5 Easy to Direct Sew Cut Flowers

More than ever families are turning to their gardens to grow fruits, vegetables and flowers to sustain themselves through the coming summer months. In a world full of uncertainty, growing a little beauty and nutrition at home just might be the trick to keep you not only healthy and nourished in body, but also grounded and sane in mind.

If you’re new to gardening it may all seem daunting, but I promise it’s not - the good news is you don’t have to be an expert to start growing flowers. Over the past three years I’ve gotten messages from friends and followers alike stating “I don’t have a green thumb to save my life, but I want to grow flowers and start a garden!” I love these messages because introducing people to the world of gardening is one my favourite things. My garden is my happy place; there is no greater feeling that getting your hands in the dirt and watching what you sew grow to life. You don’t have to be a seasoned gardener to start your cutting garden; you just need the passion to grow! Which I’ll admit isn’t hard, because a flowers undoubtable beauty makes it oh so worth it.

Here are some of my favourite tried and true flower varieties that are easy to direct seed, and create make a great cut flower! I’ve grown these varieties summer after summer again in my own cut garden at my grandmothers. Some of you may have even recognize them from your flower subscriptions with us!

For those that are new to gardening, direct seed or direct sew means you can put it directly into the ground and they’ll begin to grow. While some flowers need more tender care in a controlled environment with ample time to germinate, with these flowers it isn’t necessary to start seeds indoors during the winter to get the beautiful blooms! Simply space, dig a small hole, pop the seed in, cover with soil, and you’re ready to go. After a few days of watering and care you’ll see the beginning of your seedlings appear springing to life!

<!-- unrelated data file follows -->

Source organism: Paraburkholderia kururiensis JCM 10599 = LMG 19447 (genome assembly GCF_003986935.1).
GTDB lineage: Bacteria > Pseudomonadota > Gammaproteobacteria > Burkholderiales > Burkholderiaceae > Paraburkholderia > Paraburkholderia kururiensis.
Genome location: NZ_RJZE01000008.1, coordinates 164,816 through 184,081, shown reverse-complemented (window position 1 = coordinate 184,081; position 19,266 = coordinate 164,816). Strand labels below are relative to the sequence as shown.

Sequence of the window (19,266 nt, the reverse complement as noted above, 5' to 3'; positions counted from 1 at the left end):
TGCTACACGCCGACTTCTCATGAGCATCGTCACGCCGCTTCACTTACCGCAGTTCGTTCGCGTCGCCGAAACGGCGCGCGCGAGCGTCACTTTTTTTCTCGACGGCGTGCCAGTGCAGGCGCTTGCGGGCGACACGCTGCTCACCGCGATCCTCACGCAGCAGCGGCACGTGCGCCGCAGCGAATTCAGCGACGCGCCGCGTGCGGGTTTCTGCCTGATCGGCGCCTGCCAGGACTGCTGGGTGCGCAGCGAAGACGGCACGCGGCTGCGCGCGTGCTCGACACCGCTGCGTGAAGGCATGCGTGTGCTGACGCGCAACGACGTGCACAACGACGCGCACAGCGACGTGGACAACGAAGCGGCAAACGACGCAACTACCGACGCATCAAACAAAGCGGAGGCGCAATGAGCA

Want to create this cheerful summer flower arrangement at home yourself this summer? You easily can with my favourite cut flowers listed below!

Pictured an arrangement we made with a mix of the flowers listed bellow: zinnias, sunflowers, statice, and bachelor buttons (missing cosmos). Has the addition of snapdragons as well.

Pictured an arrangement we made with a mix of the flowers listed bellow: zinnias, sunflowers, statice, and bachelor buttons (missing cosmos). Has the addition of snapdragons as well.

1. zinnias

Personally, I think Zinnias are highly underrated by the home gardener. Florists alike love them, because these beauties come in so many shapes, sizes, and stunning colours. Queen red lime zinnias tend to steal the show in the flower world, but my personal favourite for a fun and colourful array of flowers in the garden is the State Fair mix. These flowers grow tall and with the constant care of dead heading will continue to produce beautiful blooms for you to enjoy all summer long! Depending on where you live watch out for pests like Japanese beetles, if you see any taking a snooze or snack on your petals, be sure to pick off and put into a container of soapy water. Do not crush beetles as they will let off a pheromone to attract more to your garden.